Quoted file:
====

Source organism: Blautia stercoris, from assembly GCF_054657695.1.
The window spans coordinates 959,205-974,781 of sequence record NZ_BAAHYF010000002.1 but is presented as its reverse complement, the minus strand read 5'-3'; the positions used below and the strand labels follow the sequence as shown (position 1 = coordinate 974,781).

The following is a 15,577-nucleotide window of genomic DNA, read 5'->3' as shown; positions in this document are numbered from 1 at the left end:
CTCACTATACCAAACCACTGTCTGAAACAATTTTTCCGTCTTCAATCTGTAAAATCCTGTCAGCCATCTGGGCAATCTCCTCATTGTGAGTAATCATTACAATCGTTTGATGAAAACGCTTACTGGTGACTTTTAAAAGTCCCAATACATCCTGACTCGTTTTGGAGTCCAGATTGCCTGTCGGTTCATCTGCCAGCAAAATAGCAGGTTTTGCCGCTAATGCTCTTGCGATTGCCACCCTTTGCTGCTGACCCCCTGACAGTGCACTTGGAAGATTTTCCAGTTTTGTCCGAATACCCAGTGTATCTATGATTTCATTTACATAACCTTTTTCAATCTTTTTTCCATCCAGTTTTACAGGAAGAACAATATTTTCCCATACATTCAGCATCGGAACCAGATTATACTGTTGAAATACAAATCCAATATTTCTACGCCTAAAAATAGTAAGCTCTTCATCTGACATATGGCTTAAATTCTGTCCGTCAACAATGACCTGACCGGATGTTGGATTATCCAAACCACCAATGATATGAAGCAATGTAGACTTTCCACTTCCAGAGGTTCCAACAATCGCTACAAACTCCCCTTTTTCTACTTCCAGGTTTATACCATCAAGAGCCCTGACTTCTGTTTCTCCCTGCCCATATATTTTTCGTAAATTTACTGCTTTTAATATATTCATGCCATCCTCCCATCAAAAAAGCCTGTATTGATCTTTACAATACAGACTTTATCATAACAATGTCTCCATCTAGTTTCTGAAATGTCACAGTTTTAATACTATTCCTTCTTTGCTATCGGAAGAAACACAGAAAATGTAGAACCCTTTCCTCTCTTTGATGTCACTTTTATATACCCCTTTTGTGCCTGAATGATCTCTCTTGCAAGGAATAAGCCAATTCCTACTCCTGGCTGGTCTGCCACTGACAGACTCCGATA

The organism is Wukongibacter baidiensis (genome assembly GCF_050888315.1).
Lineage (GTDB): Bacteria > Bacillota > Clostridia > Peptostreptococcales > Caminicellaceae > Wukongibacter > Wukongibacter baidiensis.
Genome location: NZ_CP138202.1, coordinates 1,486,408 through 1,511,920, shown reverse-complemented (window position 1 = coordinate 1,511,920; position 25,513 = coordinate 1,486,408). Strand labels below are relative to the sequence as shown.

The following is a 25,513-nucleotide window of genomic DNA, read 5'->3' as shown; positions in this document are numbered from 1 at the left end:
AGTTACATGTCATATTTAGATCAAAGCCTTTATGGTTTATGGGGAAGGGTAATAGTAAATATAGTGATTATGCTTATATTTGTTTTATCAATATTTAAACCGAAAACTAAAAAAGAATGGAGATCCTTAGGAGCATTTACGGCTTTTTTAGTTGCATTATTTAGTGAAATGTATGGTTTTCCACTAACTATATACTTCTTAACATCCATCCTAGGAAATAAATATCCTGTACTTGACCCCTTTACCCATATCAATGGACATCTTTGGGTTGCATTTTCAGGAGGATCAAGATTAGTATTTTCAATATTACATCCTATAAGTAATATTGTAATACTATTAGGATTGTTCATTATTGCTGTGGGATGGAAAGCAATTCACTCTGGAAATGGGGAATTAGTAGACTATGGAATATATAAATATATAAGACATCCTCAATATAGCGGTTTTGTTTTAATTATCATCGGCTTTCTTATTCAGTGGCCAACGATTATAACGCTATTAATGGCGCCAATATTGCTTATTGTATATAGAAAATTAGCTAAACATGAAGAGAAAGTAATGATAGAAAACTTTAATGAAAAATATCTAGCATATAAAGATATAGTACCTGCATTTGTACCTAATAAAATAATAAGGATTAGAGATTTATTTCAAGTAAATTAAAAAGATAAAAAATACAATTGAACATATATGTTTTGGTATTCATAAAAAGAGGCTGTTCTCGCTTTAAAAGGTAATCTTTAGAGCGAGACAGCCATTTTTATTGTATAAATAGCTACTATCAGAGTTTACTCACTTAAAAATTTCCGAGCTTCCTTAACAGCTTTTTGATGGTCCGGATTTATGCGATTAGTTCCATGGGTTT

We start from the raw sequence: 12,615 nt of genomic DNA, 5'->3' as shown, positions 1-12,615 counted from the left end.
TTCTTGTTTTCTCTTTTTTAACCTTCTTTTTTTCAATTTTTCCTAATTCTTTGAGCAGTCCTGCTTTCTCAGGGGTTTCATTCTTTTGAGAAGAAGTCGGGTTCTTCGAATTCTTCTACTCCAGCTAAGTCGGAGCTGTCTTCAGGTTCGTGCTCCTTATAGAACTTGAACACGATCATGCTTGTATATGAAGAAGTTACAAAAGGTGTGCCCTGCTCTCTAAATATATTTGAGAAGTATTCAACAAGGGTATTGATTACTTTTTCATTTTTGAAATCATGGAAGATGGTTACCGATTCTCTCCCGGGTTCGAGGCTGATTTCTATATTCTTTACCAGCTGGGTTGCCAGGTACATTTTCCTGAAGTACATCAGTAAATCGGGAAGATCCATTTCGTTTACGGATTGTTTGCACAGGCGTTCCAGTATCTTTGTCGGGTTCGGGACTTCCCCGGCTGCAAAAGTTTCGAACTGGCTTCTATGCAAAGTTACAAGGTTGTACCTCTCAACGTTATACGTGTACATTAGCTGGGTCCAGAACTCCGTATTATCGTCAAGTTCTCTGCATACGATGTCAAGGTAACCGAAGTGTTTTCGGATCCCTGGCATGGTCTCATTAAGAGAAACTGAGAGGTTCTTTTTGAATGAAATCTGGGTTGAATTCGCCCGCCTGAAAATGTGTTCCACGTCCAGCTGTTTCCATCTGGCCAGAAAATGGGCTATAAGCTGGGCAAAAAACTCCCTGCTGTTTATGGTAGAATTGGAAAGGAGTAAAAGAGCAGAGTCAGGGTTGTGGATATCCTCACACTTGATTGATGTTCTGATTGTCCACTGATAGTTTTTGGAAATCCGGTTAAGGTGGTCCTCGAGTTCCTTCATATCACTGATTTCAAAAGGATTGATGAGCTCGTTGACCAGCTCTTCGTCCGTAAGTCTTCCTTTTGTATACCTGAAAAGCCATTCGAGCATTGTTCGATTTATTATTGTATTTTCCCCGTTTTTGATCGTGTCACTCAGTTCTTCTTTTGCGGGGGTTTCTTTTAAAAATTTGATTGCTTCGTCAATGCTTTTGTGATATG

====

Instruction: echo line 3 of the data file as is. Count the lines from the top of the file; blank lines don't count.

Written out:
The following is a 15,577-nucleotide window of genomic DNA, read 5'->3' as shown; positions in this document are numbered from 1 at the left end: